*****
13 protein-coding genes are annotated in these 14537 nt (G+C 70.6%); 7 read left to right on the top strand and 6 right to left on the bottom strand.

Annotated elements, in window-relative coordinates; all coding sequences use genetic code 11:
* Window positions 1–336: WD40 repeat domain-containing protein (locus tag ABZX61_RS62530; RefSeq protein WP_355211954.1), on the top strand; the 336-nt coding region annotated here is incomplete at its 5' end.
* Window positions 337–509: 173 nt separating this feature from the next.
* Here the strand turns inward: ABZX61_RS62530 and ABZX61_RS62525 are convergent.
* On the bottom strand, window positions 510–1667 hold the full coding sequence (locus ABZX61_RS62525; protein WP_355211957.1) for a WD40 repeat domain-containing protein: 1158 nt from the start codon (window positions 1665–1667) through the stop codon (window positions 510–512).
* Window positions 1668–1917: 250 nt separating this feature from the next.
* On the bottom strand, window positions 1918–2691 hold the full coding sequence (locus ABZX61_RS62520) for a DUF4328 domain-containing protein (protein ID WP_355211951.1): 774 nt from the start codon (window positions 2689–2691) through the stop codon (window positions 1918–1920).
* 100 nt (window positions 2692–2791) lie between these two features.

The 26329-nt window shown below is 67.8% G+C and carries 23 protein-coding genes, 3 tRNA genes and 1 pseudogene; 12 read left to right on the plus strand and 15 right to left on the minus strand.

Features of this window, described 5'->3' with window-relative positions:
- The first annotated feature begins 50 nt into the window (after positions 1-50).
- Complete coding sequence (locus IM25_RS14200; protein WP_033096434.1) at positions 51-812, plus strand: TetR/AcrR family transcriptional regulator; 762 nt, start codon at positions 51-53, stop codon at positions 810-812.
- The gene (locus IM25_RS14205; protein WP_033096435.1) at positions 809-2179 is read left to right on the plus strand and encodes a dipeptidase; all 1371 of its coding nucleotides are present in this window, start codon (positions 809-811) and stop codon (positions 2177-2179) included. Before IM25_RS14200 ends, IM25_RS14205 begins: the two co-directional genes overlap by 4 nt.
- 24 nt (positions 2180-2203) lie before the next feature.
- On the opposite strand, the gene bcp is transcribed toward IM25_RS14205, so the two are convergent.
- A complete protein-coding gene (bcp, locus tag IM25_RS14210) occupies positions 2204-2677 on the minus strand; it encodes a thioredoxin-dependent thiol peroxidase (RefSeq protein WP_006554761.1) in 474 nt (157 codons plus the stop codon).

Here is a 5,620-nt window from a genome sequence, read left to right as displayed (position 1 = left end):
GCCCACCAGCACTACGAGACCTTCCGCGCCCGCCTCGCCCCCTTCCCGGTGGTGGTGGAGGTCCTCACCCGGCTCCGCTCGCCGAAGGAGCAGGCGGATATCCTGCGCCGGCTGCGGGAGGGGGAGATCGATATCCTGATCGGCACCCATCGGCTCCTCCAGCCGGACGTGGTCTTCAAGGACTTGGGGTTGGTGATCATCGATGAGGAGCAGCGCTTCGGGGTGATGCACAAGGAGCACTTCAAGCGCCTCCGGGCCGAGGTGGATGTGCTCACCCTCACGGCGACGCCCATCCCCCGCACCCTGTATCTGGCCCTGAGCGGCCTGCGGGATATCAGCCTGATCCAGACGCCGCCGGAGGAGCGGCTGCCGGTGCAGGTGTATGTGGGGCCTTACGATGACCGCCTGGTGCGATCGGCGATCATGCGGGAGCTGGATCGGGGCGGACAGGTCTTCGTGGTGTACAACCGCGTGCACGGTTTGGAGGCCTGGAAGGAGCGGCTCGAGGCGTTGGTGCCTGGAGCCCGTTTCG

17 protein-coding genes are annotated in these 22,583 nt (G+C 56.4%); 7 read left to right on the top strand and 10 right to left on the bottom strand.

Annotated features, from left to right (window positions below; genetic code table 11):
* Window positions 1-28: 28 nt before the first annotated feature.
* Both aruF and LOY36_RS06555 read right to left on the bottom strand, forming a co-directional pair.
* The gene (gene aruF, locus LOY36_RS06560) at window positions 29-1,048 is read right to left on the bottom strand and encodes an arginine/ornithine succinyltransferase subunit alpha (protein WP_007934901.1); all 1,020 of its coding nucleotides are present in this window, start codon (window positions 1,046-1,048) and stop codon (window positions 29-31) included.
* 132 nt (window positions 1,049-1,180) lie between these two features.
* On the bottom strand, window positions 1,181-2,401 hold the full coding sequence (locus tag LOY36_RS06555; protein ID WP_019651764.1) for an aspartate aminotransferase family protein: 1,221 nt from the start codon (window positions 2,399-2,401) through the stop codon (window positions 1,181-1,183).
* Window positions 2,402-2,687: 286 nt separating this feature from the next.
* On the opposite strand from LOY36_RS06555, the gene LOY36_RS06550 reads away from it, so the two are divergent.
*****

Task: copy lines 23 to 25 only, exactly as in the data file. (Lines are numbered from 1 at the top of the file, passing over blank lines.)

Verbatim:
* Both aruF and LOY36_RS06555 read right to left on the bottom strand, forming a co-directional pair.
* The gene (gene aruF, locus LOY36_RS06560) at window positions 29-1,048 is read right to left on the bottom strand and encodes an arginine/ornithine succinyltransferase subunit alpha (protein WP_007934901.1); all 1,020 of its coding nucleotides are present in this window, start codon (window positions 1,046-1,048) and stop codon (window positions 29-31) included.
* 132 nt (window positions 1,049-1,180) lie between these two features.